F. Updates and Maintenance. Type I species lists will be updated at least annually. Type II, III and IV components will be reviewed a minimum of every 3 years. As available staff and funding change, survey procedures that comprise the IMP should be added or removed. The IMP should reflect only what can be accomplished in the current fiscal year.
Effectively, the IMP becomes a compilation of approved and current survey procedures. Inventory and monitoring needs not addressed in the IMP due to limited resources should be incorporated into the Refuge Operating Needs System (RONS) as "unmet needs."
2.8. Inventory and Monitoring Survey Types.
A. Type I: Species Lists. The SLs will be a dynamic compendium of existing basic information on vascular plants, arthropods, mollusks, and vertebrates with confirmed presence on the Service unit. SLs will assist with information requests from outside the Service, complement gap analysis and other databases such as TNC's Natural Heritage Program, and provide baseline data for ecosystem and biodiversity management efforts. They may also be used to update unit public use checklists and leaflets. Unit checklists should not be used to develop these SLs, however, except where data or observations confirm a species as present.
(1) A minimum recording format for SLs is found in Exhibit 3, but reporting offices may add additional fields. The additional fields should only include confirmed data gathered from reliable sources and specific to the unit.
(2) Lists should be developed from records confirming the presence of species on the unit. Reporting offices are encouraged to obtain data for SLs from published sources, other agencies, State heritage programs, and museum and university collections. SLs can also be developed in conjunction with type II, III, or IV surveys.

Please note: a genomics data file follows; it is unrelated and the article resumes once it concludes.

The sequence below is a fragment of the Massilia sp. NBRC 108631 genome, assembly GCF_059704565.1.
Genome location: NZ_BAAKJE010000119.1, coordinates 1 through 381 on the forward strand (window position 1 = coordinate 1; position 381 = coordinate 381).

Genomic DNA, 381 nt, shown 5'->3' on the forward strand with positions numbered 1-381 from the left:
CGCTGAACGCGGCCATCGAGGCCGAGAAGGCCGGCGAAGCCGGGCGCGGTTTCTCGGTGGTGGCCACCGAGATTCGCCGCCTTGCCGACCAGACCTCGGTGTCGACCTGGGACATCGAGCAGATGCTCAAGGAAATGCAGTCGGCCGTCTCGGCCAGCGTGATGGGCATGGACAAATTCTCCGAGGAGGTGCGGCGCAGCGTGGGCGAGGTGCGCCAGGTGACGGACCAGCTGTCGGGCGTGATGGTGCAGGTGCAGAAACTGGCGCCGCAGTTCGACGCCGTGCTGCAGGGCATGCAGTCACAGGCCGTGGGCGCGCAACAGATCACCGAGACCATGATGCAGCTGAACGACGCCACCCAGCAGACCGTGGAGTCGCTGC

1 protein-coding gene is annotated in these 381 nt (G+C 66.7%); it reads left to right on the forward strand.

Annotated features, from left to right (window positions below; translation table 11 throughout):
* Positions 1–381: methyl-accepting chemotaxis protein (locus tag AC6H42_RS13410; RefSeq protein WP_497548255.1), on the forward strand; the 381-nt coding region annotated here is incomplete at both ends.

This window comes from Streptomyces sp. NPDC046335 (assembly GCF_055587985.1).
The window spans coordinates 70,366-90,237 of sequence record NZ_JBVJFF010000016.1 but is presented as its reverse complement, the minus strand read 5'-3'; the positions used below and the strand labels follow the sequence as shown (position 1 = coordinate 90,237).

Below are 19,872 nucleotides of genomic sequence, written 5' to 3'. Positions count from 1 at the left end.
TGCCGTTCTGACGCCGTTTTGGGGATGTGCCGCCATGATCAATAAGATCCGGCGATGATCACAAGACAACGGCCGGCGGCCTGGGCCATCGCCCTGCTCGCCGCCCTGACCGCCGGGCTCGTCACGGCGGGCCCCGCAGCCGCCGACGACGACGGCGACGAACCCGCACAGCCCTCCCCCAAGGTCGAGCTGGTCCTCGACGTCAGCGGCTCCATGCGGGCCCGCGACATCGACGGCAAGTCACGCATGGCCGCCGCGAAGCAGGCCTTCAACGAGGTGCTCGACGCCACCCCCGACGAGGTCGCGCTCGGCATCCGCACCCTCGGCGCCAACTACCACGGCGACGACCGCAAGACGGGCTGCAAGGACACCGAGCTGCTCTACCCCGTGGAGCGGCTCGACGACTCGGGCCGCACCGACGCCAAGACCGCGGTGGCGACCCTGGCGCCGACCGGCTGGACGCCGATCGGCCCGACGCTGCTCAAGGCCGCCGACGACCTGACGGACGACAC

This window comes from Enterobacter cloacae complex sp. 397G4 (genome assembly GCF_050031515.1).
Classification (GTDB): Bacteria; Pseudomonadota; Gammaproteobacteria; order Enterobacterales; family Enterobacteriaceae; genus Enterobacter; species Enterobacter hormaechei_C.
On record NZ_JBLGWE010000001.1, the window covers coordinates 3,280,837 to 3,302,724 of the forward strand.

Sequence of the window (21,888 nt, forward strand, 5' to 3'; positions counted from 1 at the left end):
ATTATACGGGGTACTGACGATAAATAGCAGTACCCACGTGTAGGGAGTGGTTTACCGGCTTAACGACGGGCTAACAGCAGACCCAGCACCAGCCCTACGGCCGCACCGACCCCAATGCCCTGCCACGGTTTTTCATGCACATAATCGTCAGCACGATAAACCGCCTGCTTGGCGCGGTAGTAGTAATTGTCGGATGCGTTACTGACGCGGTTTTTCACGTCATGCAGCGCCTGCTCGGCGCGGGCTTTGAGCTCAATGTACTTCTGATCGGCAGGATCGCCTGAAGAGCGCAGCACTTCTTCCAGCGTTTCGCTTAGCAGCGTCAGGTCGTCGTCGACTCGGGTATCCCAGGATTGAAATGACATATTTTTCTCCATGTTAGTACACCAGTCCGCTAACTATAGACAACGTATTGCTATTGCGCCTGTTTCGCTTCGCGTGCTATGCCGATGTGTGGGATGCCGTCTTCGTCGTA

(3) SLs are open-ended repositories of existing knowledge. Service units are not required to schedule active data gathering solely for SLs, but lists should be expanded as information becomes available. They will be formally updated at least annually.
(4) SLs should be stored and managed using some form of computer database.
B. Type II: Qualitative Surveys. Generally, Type II surveys will correspond to species and programs for which observational data are useful, though not amenable to statistical analysis. Such surveys are characterized by an informal survey design and little sampling discipline, so their primary benefit is background information or general feedback to the resource manager. Type II survey results may lead managers to begin more structured Type III surveys. Exhibits 1 and 2 will aid in determining Type II survey efforts. Type II surveys should not be conducted if they do not provide useful information.
(1) Each Type II survey will be outlined on Survey Procedure Form (Exhibit 4). It is complete upon filing of a written report (Exhibit 5).
(2) Resource managers are encouraged to use standard data gathering techniques, even though Type II surveys will be composed of various less formal approaches. While there are no fixed guidelines, such surveys should be as structured as possible and formally reported.
(3) Because these are informal activities free of statistical rigor, they will not be used to measure quantifiable parameters such as natality, age ratios, or species composition. Some examples of Type II surveys might be observations of marsh bird rookeries or grouse leks, dates and numbers of hawks during migration, songbird arrival dates, or counts of salmon runs or marine mammal haulouts.